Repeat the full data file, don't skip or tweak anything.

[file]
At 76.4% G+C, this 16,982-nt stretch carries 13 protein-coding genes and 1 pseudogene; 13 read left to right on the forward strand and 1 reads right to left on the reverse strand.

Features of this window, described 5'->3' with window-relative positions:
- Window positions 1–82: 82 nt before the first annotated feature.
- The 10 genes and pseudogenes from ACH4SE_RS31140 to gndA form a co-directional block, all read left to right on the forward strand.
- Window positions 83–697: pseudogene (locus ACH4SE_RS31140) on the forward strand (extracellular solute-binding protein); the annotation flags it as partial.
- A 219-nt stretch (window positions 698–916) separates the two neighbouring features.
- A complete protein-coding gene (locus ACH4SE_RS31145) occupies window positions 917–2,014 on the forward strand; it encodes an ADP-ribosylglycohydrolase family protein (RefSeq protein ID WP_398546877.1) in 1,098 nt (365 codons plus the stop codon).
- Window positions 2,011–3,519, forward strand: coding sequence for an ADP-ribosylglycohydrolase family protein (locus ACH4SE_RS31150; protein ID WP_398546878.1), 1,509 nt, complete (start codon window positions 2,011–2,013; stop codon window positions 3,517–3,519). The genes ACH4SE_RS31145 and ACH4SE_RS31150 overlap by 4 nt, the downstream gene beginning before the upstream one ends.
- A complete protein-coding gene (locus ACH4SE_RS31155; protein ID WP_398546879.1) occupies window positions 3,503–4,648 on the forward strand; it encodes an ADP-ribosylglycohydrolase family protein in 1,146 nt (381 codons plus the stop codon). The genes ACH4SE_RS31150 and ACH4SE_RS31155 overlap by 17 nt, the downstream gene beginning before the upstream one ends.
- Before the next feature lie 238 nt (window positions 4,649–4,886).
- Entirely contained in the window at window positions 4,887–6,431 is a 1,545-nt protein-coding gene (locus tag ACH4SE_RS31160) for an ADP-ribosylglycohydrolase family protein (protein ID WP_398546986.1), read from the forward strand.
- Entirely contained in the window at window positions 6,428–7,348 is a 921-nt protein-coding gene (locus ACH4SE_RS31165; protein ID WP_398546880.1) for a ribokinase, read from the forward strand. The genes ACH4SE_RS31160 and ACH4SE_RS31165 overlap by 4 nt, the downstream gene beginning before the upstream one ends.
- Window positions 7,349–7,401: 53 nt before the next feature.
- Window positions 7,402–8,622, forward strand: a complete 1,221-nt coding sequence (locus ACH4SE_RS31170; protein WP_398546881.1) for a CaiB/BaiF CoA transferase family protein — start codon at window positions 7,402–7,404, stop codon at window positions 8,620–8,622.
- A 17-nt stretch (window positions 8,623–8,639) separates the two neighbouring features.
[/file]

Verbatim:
At 76.4% G+C, this 16,982-nt stretch carries 13 protein-coding genes and 1 pseudogene; 13 read left to right on the forward strand and 1 reads right to left on the reverse strand.

Features of this window, described 5'->3' with window-relative positions:
- Window positions 1–82: 82 nt before the first annotated feature.
- The 10 genes and pseudogenes from ACH4SE_RS31140 to gndA form a co-directional block, all read left to right on the forward strand.
- Window positions 83–697: pseudogene (locus ACH4SE_RS31140) on the forward strand (extracellular solute-binding protein); the annotation flags it as partial.
- A 219-nt stretch (window positions 698–916) separates the two neighbouring features.
- A complete protein-coding gene (locus ACH4SE_RS31145) occupies window positions 917–2,014 on the forward strand; it encodes an ADP-ribosylglycohydrolase family protein (RefSeq protein ID WP_398546877.1) in 1,098 nt (365 codons plus the stop codon).
- Window positions 2,011–3,519, forward strand: coding sequence for an ADP-ribosylglycohydrolase family protein (locus ACH4SE_RS31150; protein ID WP_398546878.1), 1,509 nt, complete (start codon window positions 2,011–2,013; stop codon window positions 3,517–3,519). The genes ACH4SE_RS31145 and ACH4SE_RS31150 overlap by 4 nt, the downstream gene beginning before the upstream one ends.
- A complete protein-coding gene (locus ACH4SE_RS31155; protein ID WP_398546879.1) occupies window positions 3,503–4,648 on the forward strand; it encodes an ADP-ribosylglycohydrolase family protein in 1,146 nt (381 codons plus the stop codon). The genes ACH4SE_RS31150 and ACH4SE_RS31155 overlap by 17 nt, the downstream gene beginning before the upstream one ends.
- Before the next feature lie 238 nt (window positions 4,649–4,886).
- Entirely contained in the window at window positions 4,887–6,431 is a 1,545-nt protein-coding gene (locus tag ACH4SE_RS31160) for an ADP-ribosylglycohydrolase family protein (protein ID WP_398546986.1), read from the forward strand.
- Entirely contained in the window at window positions 6,428–7,348 is a 921-nt protein-coding gene (locus ACH4SE_RS31165; protein ID WP_398546880.1) for a ribokinase, read from the forward strand. The genes ACH4SE_RS31160 and ACH4SE_RS31165 overlap by 4 nt, the downstream gene beginning before the upstream one ends.
- Window positions 7,349–7,401: 53 nt before the next feature.
- Window positions 7,402–8,622, forward strand: a complete 1,221-nt coding sequence (locus ACH4SE_RS31170; protein WP_398546881.1) for a CaiB/BaiF CoA transferase family protein — start codon at window positions 7,402–7,404, stop codon at window positions 8,620–8,622.
- A 17-nt stretch (window positions 8,623–8,639) separates the two neighbouring features.